The World Health Organisation has warned that the coronavirus pandemic could overwhelm already strained public health systems in Africa. Despite considerable investments in the past five months, Africa’s healthcare infrastructure remains gravely inadequate. The average doctor to patient ratio of 1:5,000 is still far short of the World Health Organisation (WHO) recommended proportion of 1:1,000.
Ironically it is South Africa, with one of the relatively better healthcare infrastructures on the continent, that has recorded the highest infections and death toll. Countries with high infections relative to the size of their populations include South Africa, Djibouti, Gabon, Cape Verde and Sao Tome and Principe.
Here is an overview of countries with highest infection numbers:
South Africa imposed a strict lockdown early in its infections curve, on March 27, closing borders and requiring people to stay at home except for essential service providers. The continent’s most industrialised economy also banned the sale of alcohol and cigarettes, earning a reputation of one of the countries with one of the world's toughest lockdowns.
Despite a sharp increase in infections, the government in May allowed the re-opening of schools and many sectors of the economy to forestall mass hunger and a total meltdown. The move was followed by an even sharper increase in confirmed cases, with infections rising at one of the fastest rates in the world.
President Cyril Ramaphosa in July re-imposed a curfew and ban on alcohol sales, both of which are still in effect. He also announced that public schools would close again, this time for four weeks. Classes resume on August 24. The country has also been rocked by corruption scandals involving supply contracts for Covid-19 response equipment. This week the WHO also sent a team of 43 health experts to advise on measures to help contain the coronavirus pandemic.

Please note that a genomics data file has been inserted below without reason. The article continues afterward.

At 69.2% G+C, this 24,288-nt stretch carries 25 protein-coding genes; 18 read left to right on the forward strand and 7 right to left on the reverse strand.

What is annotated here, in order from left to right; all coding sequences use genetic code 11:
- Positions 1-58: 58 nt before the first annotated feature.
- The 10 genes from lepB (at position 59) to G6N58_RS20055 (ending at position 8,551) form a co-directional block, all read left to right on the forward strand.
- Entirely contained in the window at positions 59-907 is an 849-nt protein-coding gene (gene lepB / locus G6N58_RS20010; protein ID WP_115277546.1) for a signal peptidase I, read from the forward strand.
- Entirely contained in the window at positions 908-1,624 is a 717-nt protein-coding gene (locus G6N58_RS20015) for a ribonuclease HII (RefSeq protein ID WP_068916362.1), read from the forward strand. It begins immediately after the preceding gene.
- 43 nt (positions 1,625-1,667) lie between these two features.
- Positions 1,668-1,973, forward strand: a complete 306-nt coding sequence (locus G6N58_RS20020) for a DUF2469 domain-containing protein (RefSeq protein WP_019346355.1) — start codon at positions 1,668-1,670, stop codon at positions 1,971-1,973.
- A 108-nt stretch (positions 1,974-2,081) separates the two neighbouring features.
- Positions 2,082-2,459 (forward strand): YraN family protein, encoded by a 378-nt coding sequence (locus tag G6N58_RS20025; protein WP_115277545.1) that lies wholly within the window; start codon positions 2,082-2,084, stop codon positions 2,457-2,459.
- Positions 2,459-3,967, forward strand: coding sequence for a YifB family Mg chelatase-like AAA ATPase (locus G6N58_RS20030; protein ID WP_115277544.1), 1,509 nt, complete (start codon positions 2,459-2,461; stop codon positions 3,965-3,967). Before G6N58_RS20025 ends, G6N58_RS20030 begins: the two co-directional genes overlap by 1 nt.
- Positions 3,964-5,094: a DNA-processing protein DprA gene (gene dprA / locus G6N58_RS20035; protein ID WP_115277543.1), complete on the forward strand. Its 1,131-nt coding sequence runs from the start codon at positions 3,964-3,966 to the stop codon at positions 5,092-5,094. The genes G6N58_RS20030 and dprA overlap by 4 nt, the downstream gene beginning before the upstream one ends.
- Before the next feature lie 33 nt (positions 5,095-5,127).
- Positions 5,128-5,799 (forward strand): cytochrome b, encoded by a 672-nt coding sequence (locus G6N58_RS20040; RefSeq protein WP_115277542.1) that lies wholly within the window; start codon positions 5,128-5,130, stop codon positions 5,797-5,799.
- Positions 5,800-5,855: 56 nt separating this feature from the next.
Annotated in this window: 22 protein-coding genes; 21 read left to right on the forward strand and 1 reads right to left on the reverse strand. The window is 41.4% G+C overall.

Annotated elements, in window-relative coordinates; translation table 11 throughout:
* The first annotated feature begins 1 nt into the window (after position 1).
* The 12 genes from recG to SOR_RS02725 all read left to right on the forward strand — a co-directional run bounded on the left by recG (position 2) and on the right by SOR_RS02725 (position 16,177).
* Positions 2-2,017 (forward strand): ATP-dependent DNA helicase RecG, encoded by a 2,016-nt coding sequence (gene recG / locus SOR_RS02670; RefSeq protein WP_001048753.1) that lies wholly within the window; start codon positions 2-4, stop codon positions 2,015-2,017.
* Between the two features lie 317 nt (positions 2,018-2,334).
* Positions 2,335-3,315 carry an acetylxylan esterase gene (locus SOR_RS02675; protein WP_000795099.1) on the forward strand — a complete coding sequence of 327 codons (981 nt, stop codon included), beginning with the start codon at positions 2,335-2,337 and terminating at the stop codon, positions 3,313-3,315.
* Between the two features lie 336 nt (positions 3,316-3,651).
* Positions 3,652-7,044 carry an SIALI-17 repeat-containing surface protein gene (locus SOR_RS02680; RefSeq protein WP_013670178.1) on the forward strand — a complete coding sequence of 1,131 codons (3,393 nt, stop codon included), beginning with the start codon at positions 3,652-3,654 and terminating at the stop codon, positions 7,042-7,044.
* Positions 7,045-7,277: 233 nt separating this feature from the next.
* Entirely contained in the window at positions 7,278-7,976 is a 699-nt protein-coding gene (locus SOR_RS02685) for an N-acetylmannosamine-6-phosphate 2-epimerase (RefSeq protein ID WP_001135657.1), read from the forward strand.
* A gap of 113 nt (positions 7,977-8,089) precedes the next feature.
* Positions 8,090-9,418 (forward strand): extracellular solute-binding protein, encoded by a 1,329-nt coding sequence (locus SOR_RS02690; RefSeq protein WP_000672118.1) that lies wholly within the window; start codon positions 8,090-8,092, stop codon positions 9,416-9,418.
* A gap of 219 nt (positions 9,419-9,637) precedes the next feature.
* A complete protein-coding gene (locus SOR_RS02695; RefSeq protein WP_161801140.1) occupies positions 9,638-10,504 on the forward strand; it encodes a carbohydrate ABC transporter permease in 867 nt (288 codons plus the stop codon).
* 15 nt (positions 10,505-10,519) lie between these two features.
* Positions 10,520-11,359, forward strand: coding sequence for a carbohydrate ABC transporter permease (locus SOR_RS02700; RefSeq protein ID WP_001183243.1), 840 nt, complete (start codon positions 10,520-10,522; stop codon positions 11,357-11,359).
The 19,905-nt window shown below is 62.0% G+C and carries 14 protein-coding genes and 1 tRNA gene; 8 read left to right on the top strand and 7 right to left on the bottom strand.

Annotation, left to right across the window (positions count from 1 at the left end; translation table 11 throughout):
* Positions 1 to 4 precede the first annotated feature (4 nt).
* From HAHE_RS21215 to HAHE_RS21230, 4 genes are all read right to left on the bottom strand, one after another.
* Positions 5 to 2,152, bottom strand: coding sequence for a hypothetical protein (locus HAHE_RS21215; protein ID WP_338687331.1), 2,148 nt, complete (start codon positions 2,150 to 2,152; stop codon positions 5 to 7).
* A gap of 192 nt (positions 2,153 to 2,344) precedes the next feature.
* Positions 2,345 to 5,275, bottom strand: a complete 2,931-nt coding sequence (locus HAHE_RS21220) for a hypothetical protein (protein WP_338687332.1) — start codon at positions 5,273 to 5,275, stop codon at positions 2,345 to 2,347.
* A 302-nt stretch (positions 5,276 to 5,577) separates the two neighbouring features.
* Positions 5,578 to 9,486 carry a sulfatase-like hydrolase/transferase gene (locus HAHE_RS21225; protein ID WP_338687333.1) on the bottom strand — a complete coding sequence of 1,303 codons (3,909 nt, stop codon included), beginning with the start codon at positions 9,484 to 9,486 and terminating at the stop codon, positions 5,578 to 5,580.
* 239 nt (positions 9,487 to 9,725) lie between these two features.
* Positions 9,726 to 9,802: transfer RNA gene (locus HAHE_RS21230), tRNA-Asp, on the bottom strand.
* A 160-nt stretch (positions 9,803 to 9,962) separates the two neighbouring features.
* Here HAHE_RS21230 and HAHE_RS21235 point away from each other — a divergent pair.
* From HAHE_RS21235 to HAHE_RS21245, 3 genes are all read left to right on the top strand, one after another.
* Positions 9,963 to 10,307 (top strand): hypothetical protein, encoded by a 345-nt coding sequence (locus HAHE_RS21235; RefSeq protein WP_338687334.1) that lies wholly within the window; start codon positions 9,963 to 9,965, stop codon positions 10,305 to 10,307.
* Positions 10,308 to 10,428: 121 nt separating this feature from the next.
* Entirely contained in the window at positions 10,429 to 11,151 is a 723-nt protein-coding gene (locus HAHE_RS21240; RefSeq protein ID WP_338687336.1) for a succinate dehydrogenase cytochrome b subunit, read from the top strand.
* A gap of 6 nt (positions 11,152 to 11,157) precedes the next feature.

Egypt became the first African country to report a coronavirus case on February 14. So far, it has officially recorded the continent's second-highest number of infections, with 95,000 cases and 4,630 deaths. A curfew imposed in March was lifted at the end of June. Regular domestic and international air traffic resumed on July 1 and tourism, a key income generator, is slowly picking up.
For the first time since April, Egypt’s daily toll of coronavirus cases dropped below 200 this week, with the number of new infections per day ranging between 110-170 cases since Sunday.
At the weekend Jihane al-Assal, who heads the anti-coronavirus scientific panel, announced the gradual closure of isolation hospitals, while assuring that the government was “preparing” for a potential second wave of the pandemic.
“Egypt has passed the peak of the pandemic,” she told a TV talk show.
However, the country's health system has been severely strained and came close to “collapsing”, according to the doctors' union, which recorded at least 134 deaths among its members related to Covid-19.
Africa’s most populous country imposed lockdowns lasting about five weeks in its main cities of Lagos and Abuja, before easing movement restrictions in early May. A lockdown lasting a few weeks was later imposed in the northern commercial hub of Kano State after a suspected outbreak.
In July, a ban on inter-state travel was lifted and domestic flights resumed. A date has yet to be announced for the resumption of international flights. Schools were shut in March but were set to re-open for students sitting graduation exams from August 4.
Wearing of masks in public is mandatory. About 45,000 cases have been recorded in Nigeria, Africa's most populous nation, and more than 900 deaths. In June, the daily caseload rose by between 500 and 800 but has lately dropped to between 300 and 400.
Lockdown restrictions are easing in the commercial hub of Lagos allowing churches and mosques to re-open, with authorities gearing up for a likely second wave of infections.
“New rise in cases is to be expected,” said the chief of the presidential task force on Covid-19, Boss Mustapha.